The manner and approach of providing direction, implementing plans, and motivating people is the leadership style:
- Autocratic leaders make managerial decisions by themselves. They tell their employees what they want done and how they want it accomplished, without getting the advice of their followers.
- Consultive autocrats use information from the members, but keep all substantive decision-making authority to themselves.
- Consensus managers tend to throw open the problem to the group for discussion and allow or encourage the group to make the decision.
- Shareholder managers, give the group the ultimate authority for the final decision.
The U.S. Army Handbook (1973) Military Leadership, describes leadership styles slightly differently as; authoritarian or autocratic, participative or democratic and delegative or free reign.
Forces such as time availability, the type of the task, information availability and team members ability and skills should influence the style adopted. Slevin (1983) suggests ‘…the key to successful leadership is knowing what your dominant style is and being able to modify that style depending upon the contingencies of the various leadership situations that you face’.
In modern management there has been a change from dealing with problems on a one-on-one basis to solving problems collectively, involving everyone who has a contribution to make. This concept is known as 'shared leadership'. As the complexity of knowledge increases, the need for shared leadership also increases.
Shared leadership is about letting the project team take over as much of the leadership role as they will accept. The project manager lets go of some authority and shares it with the team. As the team members assume more of the leadership role, they show increased willingness to participate in problem solving.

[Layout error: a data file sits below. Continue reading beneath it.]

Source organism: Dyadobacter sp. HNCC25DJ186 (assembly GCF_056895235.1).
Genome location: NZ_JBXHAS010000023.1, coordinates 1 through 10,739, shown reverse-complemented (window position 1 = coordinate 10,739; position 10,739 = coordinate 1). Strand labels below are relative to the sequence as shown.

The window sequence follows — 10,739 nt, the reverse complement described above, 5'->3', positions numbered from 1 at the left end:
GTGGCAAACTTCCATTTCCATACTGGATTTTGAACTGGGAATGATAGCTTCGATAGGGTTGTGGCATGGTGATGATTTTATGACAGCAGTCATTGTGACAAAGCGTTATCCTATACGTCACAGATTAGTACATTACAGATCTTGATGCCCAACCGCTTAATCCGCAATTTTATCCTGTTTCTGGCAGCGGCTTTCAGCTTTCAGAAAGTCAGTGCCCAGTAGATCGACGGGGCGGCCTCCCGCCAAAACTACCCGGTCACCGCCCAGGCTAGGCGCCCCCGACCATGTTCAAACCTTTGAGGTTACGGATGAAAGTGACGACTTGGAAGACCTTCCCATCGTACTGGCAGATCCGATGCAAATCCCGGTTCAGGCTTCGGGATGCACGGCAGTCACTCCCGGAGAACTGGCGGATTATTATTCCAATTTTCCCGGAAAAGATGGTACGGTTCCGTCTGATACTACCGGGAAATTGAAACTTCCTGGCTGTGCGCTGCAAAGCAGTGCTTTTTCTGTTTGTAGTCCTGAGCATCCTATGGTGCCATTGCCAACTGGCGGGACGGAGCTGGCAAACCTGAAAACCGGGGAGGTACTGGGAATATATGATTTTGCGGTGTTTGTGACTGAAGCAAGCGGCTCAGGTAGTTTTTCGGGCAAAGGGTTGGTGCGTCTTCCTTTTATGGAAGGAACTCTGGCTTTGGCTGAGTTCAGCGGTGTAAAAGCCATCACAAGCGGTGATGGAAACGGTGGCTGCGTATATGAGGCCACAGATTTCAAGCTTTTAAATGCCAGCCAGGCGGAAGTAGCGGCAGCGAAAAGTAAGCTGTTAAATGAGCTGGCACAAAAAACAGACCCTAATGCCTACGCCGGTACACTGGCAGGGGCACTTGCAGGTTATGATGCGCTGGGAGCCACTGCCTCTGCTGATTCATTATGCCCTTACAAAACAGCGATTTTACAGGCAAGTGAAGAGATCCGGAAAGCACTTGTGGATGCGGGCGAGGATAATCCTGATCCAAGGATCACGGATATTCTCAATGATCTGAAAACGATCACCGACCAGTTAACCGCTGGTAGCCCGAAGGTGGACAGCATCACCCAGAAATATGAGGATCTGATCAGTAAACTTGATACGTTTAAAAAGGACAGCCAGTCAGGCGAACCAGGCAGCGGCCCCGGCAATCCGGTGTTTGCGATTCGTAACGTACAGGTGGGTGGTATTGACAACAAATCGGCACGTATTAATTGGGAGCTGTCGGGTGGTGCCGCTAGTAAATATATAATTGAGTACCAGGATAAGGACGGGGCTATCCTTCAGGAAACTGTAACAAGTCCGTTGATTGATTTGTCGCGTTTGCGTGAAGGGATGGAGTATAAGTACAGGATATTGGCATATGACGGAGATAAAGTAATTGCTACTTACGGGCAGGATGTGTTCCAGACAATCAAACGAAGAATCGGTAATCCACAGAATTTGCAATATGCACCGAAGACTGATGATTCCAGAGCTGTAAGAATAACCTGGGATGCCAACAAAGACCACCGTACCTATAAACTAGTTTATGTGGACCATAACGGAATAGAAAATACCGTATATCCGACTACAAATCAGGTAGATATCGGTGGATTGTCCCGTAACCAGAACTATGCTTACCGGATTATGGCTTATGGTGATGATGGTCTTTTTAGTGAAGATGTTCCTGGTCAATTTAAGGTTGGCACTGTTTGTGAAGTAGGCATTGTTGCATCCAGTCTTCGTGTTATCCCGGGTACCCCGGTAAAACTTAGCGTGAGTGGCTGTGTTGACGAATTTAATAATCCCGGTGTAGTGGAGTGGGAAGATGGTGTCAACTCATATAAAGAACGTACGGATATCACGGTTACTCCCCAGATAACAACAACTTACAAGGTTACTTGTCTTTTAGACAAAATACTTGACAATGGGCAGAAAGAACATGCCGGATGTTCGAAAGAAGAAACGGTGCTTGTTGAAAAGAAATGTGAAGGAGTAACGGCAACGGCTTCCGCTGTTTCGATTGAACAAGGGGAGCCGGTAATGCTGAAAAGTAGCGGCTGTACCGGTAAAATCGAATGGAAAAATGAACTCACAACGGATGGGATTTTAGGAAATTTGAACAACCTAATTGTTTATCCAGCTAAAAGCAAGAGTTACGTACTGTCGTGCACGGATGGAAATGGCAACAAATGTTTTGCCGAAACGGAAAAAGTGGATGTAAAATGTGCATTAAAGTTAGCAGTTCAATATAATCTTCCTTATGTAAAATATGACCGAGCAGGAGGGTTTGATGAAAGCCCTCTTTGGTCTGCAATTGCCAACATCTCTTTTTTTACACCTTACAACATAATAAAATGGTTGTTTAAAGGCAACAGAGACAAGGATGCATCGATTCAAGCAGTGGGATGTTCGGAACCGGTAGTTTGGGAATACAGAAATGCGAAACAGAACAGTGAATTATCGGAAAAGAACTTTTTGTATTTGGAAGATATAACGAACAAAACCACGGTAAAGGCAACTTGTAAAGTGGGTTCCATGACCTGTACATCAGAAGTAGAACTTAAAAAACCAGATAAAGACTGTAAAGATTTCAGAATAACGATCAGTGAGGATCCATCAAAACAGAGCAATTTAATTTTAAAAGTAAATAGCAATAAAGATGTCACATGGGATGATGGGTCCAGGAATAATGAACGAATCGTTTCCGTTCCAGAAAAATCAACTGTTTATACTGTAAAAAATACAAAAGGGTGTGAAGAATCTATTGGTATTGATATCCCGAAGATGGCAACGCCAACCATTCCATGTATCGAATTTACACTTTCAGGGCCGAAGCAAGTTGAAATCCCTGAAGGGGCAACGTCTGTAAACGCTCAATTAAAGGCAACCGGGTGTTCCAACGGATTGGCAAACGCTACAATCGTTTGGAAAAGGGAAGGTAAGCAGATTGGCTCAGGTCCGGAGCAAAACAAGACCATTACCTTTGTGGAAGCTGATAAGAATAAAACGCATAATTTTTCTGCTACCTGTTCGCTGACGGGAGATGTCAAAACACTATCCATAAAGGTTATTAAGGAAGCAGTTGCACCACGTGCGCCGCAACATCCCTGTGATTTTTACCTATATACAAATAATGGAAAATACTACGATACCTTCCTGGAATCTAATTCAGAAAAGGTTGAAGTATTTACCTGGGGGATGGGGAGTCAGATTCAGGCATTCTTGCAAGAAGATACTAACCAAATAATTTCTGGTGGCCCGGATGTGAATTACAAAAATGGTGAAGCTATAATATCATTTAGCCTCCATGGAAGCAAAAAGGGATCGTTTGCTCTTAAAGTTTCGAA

Related articles on Designing Buildings Wiki.
- Can relationships in and between organisations make tangible differences to business performance?
- Collaborative practices.
- Commercial manager.
- Integrated project team.
- Integrated supply team.
- Performance management plan.
- Project manager.
- Recruiting and retaining talent in the construction industry.
- Relationship management.
- Team behavioural roles.
- Team building.
- Team management (repeats some of the text in this article).
- Total quality management in construction.
 External references
- Slevin, D 1983, Leadership and the project manager. Project management handbook,edited by Cleland and King, Van Nostrand Reinhold, New York
- Construction Manager, Management styles. 2014
Featured articles and news
PCSAs enable clients to employ contractors before the main contract commences. Read our introductory article.
ICE 200 brings together transformative projects from the past 200 years - and the engineers behind them.
Dame Judith Hackitt hosts an industry summit to kick start the second phase of the review.
This article explains the Buildings Regulations completion certificate, what it is, and when its needed.
Graphene has many potential applications, but when will it start being used in civil engineering?
Increasing productivity – now more than ever as we lead up to Brexit – should be the sector’s number one priority in 2018.
Carillion's collapse causes Construction Leadership Council to delay the construction sector deal report.
Urban Heritage, Development and Sustainability: international frameworks, national and local guidance.
What will the General Data Protection Regulations (GDPR) mean for you when they come into force in May?
Business Secretary chairs a new taskforce to monitor and advise on mitigating the impacts of Carillion’s liquidation.
Sir John Armitt is appointed the new chair of the National Infrastructure Commission.
High quality and high density homes - is it what we need or is it storing up trouble?